I said I would post a separate thread on F84 stories after a post in S Korea
thread that included a link to http://en.wikipedia.org/wiki/F-84
which brought back memories from my days as a Fighter pilot stationed at
Nagoya Japan from 1955 - 1957 with frequent TDY to K6 airfield in Korea.
This is a long post so read what you wish :>)

The article lists several capabilities of the F84 and I will go over several
of these. The first is that it says it is in flight refuelable!
There are/were 2 basic refuel methods available in those days, Boom and
probe and drogue. SAC (Strategic Air Command) had priority on all the boom
operators so we were stuck with the oldest slowest tankers with hoses
trailing behind with baskets (drogues) on the end. To stick these they
welded probes on the end of the tip tanks (see picture on link) and we flew
the probes (think phallic) into the basket and filled one tank at a time.
That is 230 gallons or 1500 pounds roughly 17 feet away from center. Then
back off and holding stick very hard to other side stick the other tip while
emptying full tank into internal tanks and fill that side. Then go back
third time and fill the now empty first tip tank. At the slow tanker speeds
this was an EXTREMELY difficult task!!!

It says: The F-84 was the first aircraft flown by the U.S. Air Force
Thunderbirds, which operated F-84 G Thunderjets from 1953 to 1955 The leader
of the Thunderbirds Dick Cattledge (sp) became our Squadron commander and I
had the privilege of flying right wing as he started to form a Far East
Acrobatic Team. The PACAF Commander found out what he was doing before we
put on any shows but he was the smoothest leader I ever flew formation on!!!

It says: ... the first single-seat aircraft capable of carrying a nuclear
bomb. Yes we had a Nuclear capability and assigned targets. We could not
keep nukes in Japan so we had to fly elsewhere to pick those up if war broke
out. During the Suez crisis we were having a Squadron party at the O Club
and the commander stood up on the stage and rang the big bell and SHOUTED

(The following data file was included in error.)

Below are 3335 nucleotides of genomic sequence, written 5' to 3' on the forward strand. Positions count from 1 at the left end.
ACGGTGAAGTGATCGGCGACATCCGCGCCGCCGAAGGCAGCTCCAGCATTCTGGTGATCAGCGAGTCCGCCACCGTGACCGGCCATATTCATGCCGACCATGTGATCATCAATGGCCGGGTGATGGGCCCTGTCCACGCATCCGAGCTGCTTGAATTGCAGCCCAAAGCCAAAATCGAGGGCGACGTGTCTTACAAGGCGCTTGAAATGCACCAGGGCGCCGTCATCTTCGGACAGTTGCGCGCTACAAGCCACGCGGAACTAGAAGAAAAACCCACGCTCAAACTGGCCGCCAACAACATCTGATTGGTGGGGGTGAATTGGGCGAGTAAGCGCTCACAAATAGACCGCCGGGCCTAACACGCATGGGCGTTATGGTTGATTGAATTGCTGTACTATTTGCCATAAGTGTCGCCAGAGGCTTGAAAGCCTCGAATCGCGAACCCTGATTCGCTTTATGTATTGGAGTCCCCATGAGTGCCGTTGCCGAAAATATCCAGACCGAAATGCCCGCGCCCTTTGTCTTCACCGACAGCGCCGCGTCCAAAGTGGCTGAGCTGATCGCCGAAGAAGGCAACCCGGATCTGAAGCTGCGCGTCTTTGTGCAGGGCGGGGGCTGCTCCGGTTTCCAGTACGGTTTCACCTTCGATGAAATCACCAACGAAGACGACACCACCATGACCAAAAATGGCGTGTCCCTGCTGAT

for attention. He told all the pilots to go outside and stick their fingers
down their throat and throw up that we had to go to our WAR base to get
weapons!!! The Flight Surgeon met us at the flight line to further sober us
up and we started our engines and taxied out toward the runway. We held for
about 30 minutes and were called back in. I understand this happened world
wide. Not too many people realize how close the world came in 1956!!!

To deliver a nuke in an F84 you flew directly over the target and pulled up
into the start of a loop. At approximately 110 degrees the bomb released
automatically (or manually) and you continued to pull untill approximately
45 degrees from ground at which point you rolled 180 degrees and dived to as
low as you dared. The nuke would go almost straight up and come back down on
target airbursting while you were at safe distance. The accuracy of delivery
depended on how level you kept your wings and how close you kept the pull up
to the prescribed 4 G pull. The bomb goes a LONG way up before it comes
down. A funny thing happened at a practice range one day. A pilot having
difficulty qualifying let one wing drop a little and his little 3 pound
smoke bomb went off range. A Japanese Papason got up from bed to take a leak
and the smoke hit right in the center of the bed he left :>)

In my 5000 hours of Fighter time I made to dead stick landings (Engine out)
one was F84 and the other was T-33. No fighter made after the F84 could be
safely landed dead stick.

Lastly the saying in the 50's was you can tell a Mustang (p-51) driver by
his big right leg and a Hog driver by his big Right arm :>)

Hope this didn't bore too many of you!

Frank McCallister